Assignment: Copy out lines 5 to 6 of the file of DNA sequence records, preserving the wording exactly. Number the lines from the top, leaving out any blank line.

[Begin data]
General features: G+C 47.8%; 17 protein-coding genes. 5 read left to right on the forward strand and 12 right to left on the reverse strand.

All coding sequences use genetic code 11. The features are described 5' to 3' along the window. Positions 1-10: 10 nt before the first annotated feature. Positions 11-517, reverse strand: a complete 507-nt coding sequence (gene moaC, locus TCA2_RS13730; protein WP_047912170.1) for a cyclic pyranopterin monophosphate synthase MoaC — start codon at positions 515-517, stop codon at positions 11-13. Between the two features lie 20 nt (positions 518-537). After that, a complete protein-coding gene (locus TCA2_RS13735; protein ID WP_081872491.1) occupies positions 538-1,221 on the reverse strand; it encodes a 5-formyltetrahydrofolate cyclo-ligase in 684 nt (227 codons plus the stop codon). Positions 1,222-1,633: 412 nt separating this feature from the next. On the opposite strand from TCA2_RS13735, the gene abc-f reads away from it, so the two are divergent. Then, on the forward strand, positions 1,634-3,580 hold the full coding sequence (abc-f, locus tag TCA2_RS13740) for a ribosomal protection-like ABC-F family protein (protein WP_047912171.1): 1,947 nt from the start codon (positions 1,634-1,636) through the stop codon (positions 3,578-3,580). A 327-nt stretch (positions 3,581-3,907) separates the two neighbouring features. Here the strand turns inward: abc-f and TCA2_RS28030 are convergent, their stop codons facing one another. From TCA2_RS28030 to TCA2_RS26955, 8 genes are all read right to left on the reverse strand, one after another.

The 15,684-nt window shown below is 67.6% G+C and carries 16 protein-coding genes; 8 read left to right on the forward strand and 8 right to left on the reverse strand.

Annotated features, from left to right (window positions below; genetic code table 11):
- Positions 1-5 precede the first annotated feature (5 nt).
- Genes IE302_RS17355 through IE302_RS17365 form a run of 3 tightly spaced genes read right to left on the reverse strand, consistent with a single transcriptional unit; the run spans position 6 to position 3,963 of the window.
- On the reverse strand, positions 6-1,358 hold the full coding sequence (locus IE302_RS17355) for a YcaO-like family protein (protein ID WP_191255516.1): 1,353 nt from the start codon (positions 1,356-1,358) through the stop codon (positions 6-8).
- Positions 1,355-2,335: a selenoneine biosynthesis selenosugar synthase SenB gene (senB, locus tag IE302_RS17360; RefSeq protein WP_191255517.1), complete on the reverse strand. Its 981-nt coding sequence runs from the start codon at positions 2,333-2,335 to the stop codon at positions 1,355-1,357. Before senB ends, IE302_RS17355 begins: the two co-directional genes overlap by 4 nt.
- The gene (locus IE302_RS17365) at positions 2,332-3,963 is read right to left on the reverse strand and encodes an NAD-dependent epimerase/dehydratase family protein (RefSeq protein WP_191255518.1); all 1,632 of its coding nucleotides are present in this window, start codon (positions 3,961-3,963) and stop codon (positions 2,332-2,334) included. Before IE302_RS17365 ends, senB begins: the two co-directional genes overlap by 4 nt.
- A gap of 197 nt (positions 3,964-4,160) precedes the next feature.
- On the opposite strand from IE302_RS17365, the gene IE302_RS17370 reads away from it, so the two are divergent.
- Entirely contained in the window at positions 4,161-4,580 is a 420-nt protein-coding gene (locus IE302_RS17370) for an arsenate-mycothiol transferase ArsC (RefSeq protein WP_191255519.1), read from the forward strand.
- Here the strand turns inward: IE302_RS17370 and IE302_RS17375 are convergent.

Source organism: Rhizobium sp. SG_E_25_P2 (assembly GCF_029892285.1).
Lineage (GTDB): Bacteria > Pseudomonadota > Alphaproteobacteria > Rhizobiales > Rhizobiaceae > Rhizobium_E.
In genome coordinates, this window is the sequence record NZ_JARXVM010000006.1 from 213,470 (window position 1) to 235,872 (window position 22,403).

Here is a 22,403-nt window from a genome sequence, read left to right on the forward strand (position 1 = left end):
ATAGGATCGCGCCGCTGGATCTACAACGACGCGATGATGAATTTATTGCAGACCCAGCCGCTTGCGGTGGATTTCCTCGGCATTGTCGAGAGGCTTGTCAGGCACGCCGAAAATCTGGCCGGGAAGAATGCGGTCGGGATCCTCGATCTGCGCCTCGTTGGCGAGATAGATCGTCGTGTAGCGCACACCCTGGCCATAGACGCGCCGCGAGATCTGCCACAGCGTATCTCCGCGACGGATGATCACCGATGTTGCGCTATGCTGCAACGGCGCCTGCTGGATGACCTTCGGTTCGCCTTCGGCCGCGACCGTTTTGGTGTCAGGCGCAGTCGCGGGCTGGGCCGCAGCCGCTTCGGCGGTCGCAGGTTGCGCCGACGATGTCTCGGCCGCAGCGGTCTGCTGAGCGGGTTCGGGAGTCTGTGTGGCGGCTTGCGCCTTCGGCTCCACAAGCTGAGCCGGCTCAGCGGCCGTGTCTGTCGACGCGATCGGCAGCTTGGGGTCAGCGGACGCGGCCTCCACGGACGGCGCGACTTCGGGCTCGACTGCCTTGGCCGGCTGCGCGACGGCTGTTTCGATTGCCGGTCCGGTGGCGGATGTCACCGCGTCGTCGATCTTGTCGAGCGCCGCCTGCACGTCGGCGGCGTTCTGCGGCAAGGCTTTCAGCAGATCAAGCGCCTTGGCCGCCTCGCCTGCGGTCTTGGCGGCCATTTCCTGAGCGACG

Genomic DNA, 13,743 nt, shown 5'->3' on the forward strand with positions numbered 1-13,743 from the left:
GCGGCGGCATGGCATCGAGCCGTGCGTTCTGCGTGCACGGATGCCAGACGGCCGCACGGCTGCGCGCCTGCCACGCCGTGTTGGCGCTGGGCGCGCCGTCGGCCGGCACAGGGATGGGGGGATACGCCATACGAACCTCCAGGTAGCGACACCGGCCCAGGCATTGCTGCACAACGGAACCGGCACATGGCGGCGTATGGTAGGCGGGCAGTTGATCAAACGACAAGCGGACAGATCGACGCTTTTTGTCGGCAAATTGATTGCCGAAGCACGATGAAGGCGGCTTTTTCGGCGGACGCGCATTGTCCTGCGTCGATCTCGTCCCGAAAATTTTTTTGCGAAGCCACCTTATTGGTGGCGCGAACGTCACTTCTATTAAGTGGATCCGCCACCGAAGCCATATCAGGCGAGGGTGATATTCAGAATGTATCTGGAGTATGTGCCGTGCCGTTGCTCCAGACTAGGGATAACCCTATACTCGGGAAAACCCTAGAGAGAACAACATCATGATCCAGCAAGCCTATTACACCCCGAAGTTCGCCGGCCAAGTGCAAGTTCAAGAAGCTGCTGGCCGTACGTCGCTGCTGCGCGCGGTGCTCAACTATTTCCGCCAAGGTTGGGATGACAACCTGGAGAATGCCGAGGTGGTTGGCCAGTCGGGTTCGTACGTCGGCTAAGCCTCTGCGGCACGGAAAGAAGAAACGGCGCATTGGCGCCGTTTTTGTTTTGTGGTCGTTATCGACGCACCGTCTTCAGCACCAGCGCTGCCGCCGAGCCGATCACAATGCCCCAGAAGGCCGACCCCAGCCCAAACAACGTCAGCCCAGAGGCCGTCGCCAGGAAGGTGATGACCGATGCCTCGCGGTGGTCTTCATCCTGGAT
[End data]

- Positions 1-5 precede the first annotated feature (5 nt).
- Genes IE302_RS17355 through IE302_RS17365 form a run of 3 tightly spaced genes read right to left on the reverse strand, consistent with a single transcriptional unit; the run spans position 6 to position 3,963 of the window.